Wednesday, September 02, 2015

HTCIA2015 Conference Follow up

I spoke at the HTCIA 2015 conference, held in Orlando, FL, on Mon, 31 Aug.  In fact, I gave two presentations...Registry analysis, and lateral movement.  You can see the video for the lateral movement presentation I gave at BSideCincy here...many thanks to the BSides Cincy guys and Adrian.

I haven't spoken at, or attended an HTCIA conference in quite a while.  I had no idea if I was going to make it to this one, between airline delays and tropical storms.  This one was held at the Rosen Shingle Creek Resort, a huge ("palatial" doesn't cover it) conference center..."huge", in the manner of Caesar's Palace.  In fact, there was an Avon conference going on at the same time as the HTCIA conference, and there very well could have been other conferences there, as well.  Given the humidity and volume of rain, having everything you'd need in one location was a very good thing.  In fact, the rain was so heavy on Monday afternoon, after the final presentation, that there were leaks in the room.

After presenting on Monday, I attended Mari's presentation, which I've seen before...however, this is one of those presentations that it pays to see again.  I think that many times when we're deeply engaged in forensic analysis, we don't often think about other artifacts that may be of use...either we aren't aware of them, due to lack of exposure, or we simply forgot.  However, if you're doing ANYTHING at all related to determining what the user may have done on the system, you've got to at least consider what Mari was talking about.  Why?  Well, we all know that browsers have an automatic cache clean-up mechanism; if the user is right at about 19 days since the last cache clean-up in IE, and they do something bad, it's likely that the artifacts of activity are going to be deleted...which doesn't make them impossible to find, just harder.  The cookies that Mari has researched AND provided a tool to collect can illustrate user activity long after the fact, either in specific activity, or simply illustrating the fact that the user was active on the system at a particular time.

Also, Mari is one of the very few denizens of the DFIR community who finds something, digs into it, researches it and runs it down, then writes it up and provides a tool to do the things she talked about in her write-up.  This is very rare and unique within the community, and extremely valuable.  Her presentation on Google Analytics cookies could very well provide coverage of a gap that many don't even know exist in their analysis.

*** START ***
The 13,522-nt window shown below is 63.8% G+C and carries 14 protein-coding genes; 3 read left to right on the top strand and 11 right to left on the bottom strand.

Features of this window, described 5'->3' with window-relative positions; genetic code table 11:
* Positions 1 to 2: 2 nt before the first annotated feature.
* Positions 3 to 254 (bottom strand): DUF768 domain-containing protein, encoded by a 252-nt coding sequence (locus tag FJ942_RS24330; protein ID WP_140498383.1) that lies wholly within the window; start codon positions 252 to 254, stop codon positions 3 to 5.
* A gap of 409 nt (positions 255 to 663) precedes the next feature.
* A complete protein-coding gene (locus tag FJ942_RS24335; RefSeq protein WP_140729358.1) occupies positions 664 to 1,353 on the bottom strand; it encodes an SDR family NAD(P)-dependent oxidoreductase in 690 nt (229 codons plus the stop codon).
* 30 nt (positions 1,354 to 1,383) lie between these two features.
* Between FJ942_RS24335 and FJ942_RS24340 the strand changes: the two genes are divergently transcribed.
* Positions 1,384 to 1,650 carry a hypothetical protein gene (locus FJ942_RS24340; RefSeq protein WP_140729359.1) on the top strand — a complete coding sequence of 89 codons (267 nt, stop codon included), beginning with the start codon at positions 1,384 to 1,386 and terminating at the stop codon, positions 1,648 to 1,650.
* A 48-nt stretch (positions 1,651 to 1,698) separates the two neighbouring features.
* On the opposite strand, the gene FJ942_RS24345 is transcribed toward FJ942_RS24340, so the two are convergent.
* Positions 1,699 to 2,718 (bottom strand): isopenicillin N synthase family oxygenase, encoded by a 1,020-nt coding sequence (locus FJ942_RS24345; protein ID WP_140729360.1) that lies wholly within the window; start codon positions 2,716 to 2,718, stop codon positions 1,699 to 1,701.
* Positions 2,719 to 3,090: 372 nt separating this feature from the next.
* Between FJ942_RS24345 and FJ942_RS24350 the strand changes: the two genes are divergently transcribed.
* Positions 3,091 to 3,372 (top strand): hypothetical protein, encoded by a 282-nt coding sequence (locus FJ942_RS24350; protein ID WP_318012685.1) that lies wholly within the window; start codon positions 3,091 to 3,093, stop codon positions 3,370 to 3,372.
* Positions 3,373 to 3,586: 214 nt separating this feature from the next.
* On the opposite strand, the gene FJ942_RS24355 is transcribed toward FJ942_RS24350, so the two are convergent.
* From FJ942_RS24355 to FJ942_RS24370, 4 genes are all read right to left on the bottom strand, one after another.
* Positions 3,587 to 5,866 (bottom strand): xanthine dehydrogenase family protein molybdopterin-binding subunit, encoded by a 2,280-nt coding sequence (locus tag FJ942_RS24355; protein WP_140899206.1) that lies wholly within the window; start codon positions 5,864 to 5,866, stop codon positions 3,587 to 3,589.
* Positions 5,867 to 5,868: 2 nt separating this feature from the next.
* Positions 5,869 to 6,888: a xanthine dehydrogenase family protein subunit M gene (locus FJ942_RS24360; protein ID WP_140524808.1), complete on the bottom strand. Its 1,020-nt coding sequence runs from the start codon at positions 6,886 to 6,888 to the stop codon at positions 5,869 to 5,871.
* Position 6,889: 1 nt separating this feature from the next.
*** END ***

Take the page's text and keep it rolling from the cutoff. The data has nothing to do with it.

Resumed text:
I was also able to see Ryan's presentation on Tuesday morning.  This one wasn't as heavily attended as the presentations on Monday, which is (I guess) to be expected.  But I'll tell you...a lot of folks missed some very good information.  I attended for a couple of was that Ryan is a competitor, as much as a compatriot, within the community.  We both do very similar work, so I wanted to see what he was sharing about what he does.  I'm generally not particularly interested in presentations that talk about "hunting", because my experience at big conferences has often been that the titles of presentations don't match up with the content, but Ryan's definitely did so.  Some of what I liked about his presentation was how he broke things down...rather than going whole hog with an enterprise roll-out of some commercial package, Ryan broke things down with, " are the big things I look for during an initial sweep...", and proceeded from there.  He also recommended means for folks who want to start hunting in their own organization, and that they start small.  Trying to do it all can be completely overwhelming, so a lot of folks don't even start.  But taking just one small piece, and then using it to get familiar with what things look like in your environment, what constitutes "noise" vs "signal"...that's the way to get started.

What's interesting is that what Ryan talked about is exactly what I do in my day job.  I either go in blind, with very little information, on an IR engagement, or I do a hunt, where a client will call and say, "hey, I don't have any specific information that tells me that I've been compromised, but I want a sanity check...", and so I do a "blind" hunt, pretty much exactly as Ryan described in his presentation.   So it was interesting for me to see that, at a certain level of abstraction, we are pretty much doing the same things.  Now, of course there are some, exact steps in the process, and even the artifacts that we're looking for or at, may be a little different.  But the fact of the matter is that just like I mentioned in my presentation, when a bad guy "moves through" an environment such as the Windows OS, there are going to be artifacts.  Looking for a footprint here, an over-turned stone there, and maybe a broken branch or two will give you the picture of where the bad guy went and what they did.  For me, seeing what Ryan recommended looking at was validating...because what he was talking about is what I do while both hunting and performing DFIR work.  It was also good to see him recommending ways that folks could start doing these sorts of things in their own environments.  It doesn't take a big commercial suite, or any special simply takes the desire, and the rest of what's needed (i.e., how to collect the information, what to look for, etc.) is all available.

All in all, I had a good time, and learned a lot from the folks I was able to engage with.

Addendum: While not related to the conference, here are some other good slides that provide information about a similar topic as Ryan's...